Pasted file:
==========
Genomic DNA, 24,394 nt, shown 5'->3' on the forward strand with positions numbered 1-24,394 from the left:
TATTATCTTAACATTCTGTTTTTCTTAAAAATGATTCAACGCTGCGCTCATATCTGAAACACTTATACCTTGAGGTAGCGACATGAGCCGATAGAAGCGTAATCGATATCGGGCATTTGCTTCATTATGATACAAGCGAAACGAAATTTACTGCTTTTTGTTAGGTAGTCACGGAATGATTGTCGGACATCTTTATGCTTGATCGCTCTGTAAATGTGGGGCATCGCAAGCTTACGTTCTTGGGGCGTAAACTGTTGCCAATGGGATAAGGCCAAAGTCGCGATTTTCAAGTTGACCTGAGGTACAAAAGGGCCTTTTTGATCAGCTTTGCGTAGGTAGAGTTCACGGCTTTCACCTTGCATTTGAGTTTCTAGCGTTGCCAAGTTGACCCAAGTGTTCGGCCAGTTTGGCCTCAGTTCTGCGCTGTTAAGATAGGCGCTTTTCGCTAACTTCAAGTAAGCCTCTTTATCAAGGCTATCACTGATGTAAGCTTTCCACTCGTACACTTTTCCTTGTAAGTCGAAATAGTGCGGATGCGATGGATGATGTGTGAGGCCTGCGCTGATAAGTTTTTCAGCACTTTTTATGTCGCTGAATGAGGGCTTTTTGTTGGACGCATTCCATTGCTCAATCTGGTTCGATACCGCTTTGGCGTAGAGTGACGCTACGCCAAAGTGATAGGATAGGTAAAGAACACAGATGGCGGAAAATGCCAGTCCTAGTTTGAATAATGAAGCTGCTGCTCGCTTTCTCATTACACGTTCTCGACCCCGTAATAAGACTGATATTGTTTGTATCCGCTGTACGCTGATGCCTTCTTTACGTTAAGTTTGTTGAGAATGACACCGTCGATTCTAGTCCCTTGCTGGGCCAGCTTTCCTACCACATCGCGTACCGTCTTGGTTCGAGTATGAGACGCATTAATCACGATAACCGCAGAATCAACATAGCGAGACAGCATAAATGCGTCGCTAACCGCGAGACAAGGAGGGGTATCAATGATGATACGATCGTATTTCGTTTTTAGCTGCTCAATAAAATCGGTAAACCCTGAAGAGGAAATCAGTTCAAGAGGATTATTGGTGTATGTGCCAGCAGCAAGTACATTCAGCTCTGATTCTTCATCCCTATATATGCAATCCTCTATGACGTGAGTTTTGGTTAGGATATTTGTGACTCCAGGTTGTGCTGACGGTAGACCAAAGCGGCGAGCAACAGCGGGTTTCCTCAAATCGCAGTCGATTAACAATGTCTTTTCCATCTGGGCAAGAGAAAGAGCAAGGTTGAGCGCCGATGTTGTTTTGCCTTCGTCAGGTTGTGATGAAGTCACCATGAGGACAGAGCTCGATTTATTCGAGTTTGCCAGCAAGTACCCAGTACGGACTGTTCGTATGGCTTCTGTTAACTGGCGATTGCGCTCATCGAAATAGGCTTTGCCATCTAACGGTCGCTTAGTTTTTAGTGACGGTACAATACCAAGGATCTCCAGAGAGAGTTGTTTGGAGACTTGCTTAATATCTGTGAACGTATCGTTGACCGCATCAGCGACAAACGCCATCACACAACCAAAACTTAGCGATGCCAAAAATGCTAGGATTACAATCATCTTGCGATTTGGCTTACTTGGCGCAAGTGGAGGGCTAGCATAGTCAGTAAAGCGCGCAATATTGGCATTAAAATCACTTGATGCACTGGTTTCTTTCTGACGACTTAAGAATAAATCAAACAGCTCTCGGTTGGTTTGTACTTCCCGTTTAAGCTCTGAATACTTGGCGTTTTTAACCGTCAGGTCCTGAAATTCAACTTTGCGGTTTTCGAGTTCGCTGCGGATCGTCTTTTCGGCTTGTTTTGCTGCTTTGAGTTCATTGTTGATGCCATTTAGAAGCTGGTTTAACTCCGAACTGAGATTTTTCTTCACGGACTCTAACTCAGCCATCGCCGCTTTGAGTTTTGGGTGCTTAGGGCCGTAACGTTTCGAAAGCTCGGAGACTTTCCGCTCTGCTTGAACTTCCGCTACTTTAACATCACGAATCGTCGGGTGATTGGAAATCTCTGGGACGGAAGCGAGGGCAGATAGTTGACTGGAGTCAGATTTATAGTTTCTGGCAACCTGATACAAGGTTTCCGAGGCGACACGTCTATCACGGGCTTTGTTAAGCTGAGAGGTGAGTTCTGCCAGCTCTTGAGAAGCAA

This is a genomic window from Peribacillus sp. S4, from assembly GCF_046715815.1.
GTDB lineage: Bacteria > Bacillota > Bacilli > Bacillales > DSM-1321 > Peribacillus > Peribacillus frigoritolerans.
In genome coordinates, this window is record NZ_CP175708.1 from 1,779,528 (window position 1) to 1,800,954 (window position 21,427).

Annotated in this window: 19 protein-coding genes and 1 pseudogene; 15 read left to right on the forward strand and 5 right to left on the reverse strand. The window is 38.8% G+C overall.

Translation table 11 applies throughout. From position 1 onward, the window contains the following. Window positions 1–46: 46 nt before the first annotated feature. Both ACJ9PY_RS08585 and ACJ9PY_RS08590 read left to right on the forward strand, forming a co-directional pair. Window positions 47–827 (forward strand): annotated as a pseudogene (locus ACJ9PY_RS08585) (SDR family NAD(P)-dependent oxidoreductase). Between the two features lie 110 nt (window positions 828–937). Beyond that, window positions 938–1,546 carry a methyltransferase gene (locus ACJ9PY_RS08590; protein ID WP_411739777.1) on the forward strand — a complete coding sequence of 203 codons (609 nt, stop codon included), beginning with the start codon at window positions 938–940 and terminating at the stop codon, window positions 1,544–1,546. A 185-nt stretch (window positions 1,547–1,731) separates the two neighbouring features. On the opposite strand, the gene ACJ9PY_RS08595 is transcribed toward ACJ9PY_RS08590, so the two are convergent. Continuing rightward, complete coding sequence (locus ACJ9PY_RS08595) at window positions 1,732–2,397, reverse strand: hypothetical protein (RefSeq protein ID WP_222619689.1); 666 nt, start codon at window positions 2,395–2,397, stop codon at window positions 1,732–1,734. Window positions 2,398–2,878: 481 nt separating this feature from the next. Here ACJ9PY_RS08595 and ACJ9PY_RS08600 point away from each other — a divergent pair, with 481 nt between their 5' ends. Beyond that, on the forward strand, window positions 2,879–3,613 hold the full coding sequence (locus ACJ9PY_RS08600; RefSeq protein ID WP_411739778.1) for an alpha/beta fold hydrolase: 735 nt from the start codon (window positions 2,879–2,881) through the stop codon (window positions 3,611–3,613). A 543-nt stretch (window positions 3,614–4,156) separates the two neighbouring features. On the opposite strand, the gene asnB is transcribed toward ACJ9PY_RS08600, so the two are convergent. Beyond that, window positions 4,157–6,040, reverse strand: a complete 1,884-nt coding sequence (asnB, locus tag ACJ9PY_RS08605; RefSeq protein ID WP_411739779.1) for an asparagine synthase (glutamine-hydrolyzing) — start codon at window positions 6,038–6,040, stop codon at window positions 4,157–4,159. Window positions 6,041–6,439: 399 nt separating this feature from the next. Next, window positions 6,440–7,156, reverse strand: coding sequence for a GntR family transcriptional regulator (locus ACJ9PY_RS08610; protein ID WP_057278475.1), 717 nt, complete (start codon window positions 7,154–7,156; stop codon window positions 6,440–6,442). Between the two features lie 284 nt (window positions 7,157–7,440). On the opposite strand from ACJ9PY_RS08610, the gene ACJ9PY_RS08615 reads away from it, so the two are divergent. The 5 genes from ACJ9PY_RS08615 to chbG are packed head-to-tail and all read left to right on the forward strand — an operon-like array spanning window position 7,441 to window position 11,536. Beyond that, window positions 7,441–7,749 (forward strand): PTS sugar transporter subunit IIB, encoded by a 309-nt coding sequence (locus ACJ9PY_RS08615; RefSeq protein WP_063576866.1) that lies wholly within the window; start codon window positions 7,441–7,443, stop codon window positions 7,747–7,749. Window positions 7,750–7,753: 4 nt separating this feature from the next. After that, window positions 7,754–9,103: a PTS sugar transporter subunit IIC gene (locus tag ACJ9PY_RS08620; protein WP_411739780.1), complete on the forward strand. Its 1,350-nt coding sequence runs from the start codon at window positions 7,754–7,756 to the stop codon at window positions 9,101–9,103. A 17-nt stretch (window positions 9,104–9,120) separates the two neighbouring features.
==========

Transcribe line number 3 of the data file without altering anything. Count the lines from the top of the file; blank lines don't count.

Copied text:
This is a genomic window from Peribacillus sp. S4, from assembly GCF_046715815.1.